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In a paper by Jacobson (Nathan Jacobson.Structure of Rings, Volume 37, Part 1. American Math-ematical Soc., revised edition, 1956.), We have a pair of left $R$-modules $A_1$ and $A_2$, and we have $H := \text{hom}(A_1,A_2)$ the linear morphisms from $A_1$ to $A_2$.

Then he defines the following set: Given $S\subset H$, we define

$$S^\perp = \{a\in A_1 \text{ s.t. } aS = \{0\}\}$$

and if $S$ is a subset of $A_1$, we define

$$S^\perp = \{\alpha\in \text{hom}(A_1,A_2)\text{ s.t. } S\alpha= 0\}$$

What does $aS$ mean? is it a notation for $\{s(a)\}$ with $s\in S$?

What does $S\alpha$ mean? is it a notation for $\{\alpha(s)\}$ with $s\in S$?

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I don't have a copy of Structure of Rings handy, so I can't verify directly, but there is a possible explanation.

When dealing with noncommutative rings, one must handle sides carefully. If $f$ is a homomorphism of right $R$ modules, it is convenient to use prefix functional notation so that linearity is expressed easily:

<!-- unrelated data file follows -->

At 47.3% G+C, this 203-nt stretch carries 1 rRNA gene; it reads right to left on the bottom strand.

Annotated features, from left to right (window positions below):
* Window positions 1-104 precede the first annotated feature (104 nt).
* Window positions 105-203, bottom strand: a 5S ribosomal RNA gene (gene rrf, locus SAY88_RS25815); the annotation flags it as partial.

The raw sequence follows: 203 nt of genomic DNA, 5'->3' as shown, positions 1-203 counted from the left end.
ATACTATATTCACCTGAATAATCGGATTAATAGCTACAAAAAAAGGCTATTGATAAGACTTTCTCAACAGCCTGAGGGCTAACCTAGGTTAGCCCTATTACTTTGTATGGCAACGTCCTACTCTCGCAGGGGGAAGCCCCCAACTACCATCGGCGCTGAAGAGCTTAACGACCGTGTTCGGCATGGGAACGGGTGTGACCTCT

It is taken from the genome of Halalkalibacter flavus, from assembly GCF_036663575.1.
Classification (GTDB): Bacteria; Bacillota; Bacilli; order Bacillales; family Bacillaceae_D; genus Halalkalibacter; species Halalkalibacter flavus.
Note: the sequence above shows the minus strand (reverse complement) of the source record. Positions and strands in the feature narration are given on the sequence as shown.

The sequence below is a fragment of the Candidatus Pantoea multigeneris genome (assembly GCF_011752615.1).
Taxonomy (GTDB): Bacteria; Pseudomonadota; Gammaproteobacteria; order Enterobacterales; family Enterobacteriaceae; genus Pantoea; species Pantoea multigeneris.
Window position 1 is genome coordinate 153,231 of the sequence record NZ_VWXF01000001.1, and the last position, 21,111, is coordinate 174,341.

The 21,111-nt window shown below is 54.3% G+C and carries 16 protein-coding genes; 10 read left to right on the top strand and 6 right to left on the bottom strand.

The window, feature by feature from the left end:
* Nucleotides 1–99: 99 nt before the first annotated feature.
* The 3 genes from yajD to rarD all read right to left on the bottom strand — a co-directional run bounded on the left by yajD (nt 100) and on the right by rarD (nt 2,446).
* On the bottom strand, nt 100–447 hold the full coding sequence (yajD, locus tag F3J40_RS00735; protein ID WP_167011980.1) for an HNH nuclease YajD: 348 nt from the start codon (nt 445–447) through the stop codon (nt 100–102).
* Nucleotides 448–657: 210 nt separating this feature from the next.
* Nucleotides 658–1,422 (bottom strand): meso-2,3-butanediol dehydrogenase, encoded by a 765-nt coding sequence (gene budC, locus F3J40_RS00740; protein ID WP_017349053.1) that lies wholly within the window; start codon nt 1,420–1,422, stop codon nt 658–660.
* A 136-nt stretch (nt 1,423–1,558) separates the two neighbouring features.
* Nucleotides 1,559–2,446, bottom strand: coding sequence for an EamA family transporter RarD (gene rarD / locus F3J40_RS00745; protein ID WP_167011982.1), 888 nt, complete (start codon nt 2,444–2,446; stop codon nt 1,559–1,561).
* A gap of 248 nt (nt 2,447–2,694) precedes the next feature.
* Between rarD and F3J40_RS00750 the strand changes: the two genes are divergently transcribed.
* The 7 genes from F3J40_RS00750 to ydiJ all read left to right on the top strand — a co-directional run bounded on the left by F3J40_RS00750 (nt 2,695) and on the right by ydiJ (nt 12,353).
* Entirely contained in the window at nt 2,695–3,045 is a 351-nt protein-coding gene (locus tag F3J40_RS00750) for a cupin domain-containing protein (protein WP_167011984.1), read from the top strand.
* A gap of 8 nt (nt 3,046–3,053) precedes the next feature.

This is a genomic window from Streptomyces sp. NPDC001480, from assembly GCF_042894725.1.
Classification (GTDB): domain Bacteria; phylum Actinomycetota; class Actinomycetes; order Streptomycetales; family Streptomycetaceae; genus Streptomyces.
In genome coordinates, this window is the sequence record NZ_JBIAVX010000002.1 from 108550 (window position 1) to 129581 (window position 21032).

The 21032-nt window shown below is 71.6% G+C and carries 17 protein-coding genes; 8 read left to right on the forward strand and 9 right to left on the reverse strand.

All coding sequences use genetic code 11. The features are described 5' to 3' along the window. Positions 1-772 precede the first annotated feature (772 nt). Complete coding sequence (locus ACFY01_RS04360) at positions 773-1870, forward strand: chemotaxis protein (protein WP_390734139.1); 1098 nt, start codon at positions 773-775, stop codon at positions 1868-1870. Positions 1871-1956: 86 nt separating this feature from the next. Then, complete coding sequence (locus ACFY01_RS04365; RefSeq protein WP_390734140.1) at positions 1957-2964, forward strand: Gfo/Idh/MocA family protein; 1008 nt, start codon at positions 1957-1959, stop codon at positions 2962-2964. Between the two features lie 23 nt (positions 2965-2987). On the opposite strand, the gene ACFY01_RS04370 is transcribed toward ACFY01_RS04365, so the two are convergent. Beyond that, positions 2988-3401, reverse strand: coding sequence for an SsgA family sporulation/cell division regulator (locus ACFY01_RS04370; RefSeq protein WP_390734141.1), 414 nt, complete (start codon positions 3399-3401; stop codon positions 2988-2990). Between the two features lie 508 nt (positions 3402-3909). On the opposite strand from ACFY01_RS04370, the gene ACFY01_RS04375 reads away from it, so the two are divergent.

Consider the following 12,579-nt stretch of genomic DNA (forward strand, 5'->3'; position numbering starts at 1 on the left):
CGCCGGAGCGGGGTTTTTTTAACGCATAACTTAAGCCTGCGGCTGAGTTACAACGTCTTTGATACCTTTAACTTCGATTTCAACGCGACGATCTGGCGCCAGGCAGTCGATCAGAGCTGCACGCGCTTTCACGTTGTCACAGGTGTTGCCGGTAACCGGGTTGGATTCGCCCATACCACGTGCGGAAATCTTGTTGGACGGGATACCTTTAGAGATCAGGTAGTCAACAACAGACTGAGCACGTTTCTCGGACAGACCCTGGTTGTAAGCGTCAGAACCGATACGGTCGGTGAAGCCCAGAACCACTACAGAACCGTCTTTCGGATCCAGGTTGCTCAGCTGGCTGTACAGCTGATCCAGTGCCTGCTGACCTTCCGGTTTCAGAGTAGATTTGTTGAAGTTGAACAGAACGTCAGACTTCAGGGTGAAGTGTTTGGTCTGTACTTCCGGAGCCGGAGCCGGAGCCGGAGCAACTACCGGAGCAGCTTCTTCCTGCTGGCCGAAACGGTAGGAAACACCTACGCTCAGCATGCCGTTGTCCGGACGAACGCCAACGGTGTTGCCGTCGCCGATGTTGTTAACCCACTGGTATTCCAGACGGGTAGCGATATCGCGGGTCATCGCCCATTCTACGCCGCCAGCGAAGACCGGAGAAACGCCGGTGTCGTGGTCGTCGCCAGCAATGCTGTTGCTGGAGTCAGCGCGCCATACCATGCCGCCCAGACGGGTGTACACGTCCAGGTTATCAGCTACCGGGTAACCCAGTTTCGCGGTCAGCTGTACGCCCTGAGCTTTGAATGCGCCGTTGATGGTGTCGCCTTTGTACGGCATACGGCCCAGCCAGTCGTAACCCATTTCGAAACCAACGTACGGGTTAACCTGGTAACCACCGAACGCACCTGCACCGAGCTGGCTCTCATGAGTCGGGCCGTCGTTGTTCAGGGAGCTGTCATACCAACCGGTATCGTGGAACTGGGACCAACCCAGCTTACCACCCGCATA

$$f(x\cdot r)=f(x)\cdot r$$

Similary with left $R$ modules, it is convenient to use postfix notation so that the linearity expressed this way:

$$(r\cdot x)f=r\cdot(x)f$$

Since Jacobson is handling noncommutative rings and left $R$ modules, I suspect this is what is going on. He is writing his linear maps on the right instead of on the left.

Like what you said (but not exactly), I think it is likely that $S\alpha=\{(s)\alpha\mid s\in S\}$, the image of $S$ via $\alpha$.

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  • $\begingroup$ Ok thanks, I'd never heard of postfix notation. That can make sense anyhow $\endgroup$ – tomak Feb 17 '18 at 12:11

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